Here's a guest post from Bethany Hatton. Like the recent article from Michelle Peterson, it focusses on addiction and provides some helpful ideas for anyone facing this extremely challenging situation.
The effects of addiction on society are profound, with some research indicating that drug addiction alone costs up to $700 billion per year. However, the way it affects us is often more personal, especially when we are so close to people with addiction. Here’s some practical advice for having open, compassionate conversations that bring about meaningful change for those who are on the road to addiction recovery.
Educate yourself carefully about your loved one’s addiction. This will set a foundation for communication and develop a sense of compassion. Becoming familiar with resources regarding different treatment programs can help you understand their struggle, and you can begin having meaningful conversations.
Consider seeing a counsellor to get advice and develop coping mechanisms during this difficult time. An excellent resource is available from the National Institute on Drug Abuse, which explains some of the science about addiction and treatment.
Focus Communication on Understanding
Progress will occur when you’re focused on understanding and both of you feel safe to communicate your feelings. Spend some time together and listen to each other’s thoughts, experiences, and feelings. When people interrupt or the conversation escalates and becomes heated, it impedes progress.
Consider taking turns, where one person says their part and then doesn’t interject or interrupt the other person when they’re speaking. Taking turns yields good results in some addiction treatment groups.
Don’t immediately try to solve the problem. Having multiple conversations about each other’s feelings and thoughts can help your loved one see how much you care and builds a solid infrastructure for working together.
Draw a Clear Line
Depending on the nature of the addiction, it’s critical you know when and where to set boundaries so you don’t enable your loved one in their addiction. For instance, if you cover up for your loved one in order to prevent them from getting hurt, tell them you won’t do it anymore. This can be a hard thing to do, but until they realise the consequences of their addiction, it’s unlikely that behaviour will change.
Research shows that preventing relapse often requires treating multiple variables that contribute to addiction. As you draw lines, remember that this could be a good time to help your spouse avoid triggers that might cause them to lapse into addictive behaviour.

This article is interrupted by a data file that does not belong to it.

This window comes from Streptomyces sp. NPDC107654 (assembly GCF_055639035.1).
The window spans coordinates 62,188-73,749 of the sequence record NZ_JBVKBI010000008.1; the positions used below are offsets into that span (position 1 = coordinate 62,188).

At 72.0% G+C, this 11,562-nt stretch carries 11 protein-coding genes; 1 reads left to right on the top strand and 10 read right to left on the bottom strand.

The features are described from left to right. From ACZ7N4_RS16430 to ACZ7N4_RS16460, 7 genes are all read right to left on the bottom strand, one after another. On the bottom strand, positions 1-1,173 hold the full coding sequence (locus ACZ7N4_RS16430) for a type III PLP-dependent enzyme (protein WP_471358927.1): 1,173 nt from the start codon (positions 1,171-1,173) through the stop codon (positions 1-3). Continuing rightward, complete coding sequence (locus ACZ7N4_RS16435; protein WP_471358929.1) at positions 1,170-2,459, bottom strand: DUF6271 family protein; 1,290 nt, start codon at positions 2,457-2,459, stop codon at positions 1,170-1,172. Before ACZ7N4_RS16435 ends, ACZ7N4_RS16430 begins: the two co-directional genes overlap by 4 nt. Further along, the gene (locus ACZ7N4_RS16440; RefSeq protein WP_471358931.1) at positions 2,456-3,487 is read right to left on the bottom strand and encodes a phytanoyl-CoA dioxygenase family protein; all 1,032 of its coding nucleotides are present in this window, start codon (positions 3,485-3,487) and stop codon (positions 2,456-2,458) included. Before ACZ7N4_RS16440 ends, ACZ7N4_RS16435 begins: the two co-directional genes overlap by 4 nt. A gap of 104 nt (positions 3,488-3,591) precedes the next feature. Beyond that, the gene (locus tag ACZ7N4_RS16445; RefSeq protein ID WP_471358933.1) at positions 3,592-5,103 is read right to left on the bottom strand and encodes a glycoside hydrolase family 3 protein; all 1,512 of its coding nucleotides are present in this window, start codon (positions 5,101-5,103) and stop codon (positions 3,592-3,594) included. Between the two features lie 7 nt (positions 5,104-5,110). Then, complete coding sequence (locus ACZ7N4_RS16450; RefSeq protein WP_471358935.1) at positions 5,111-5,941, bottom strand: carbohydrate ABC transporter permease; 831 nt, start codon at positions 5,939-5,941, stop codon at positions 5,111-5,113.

Discuss Treatment Programs
There are many different kinds of treatment options and programs, so you and your loved one should be aware of the distinct benefits offered. One option includes 12-step programs. The principles of 12-step programs have been applied to many other addictive, behavioural, or compulsive problems.
There are also treatment programs that have a spiritual or religious basis. These can be powerful because of their ability to work in a fundamental way with personal beliefs and values. Other programs focus on helping people find balance between spirit, mind, and body. Treatment options provided by holistic programs often overlap with other treatment programs.
There are many options to consider in terms of treatment length, paradigm, or the particular techniques that a program uses. As you consider different options, strongly evaluate how each program lines up with your specific circumstance. What works for one person may not work for another, so don’t be afraid to change programs where necessary.
Give Them a Support System
A recent report from the United States Surgeon General indicates that a reason for some treatment success is the ability to create recovery-supportive social networks. As you help your loved one through their addiction, find an encouraging social system in you as well as others.
You can start by learning about their addiction, then seeking to understand and listen to them. As you work together with the boundaries you have set, consider which treatment program fits your situation as well. Always remember that addiction can be overcome, even if it takes time.
Bethany Hatton, a retired librarian with 32 years of experience, created PreventAddiction.info after her oldest grandson became addicted to opioids.
I strongly advise you to take a close look at her website and keep an eye out for her upcoming book, The Prevent Addiction Clearinghouse, A Quick Reference Guide for Parents. I'm extremely grateful for this post, as it is such an important subject and I'm well aware of the effect it has on people's lives and the importance of early intervention.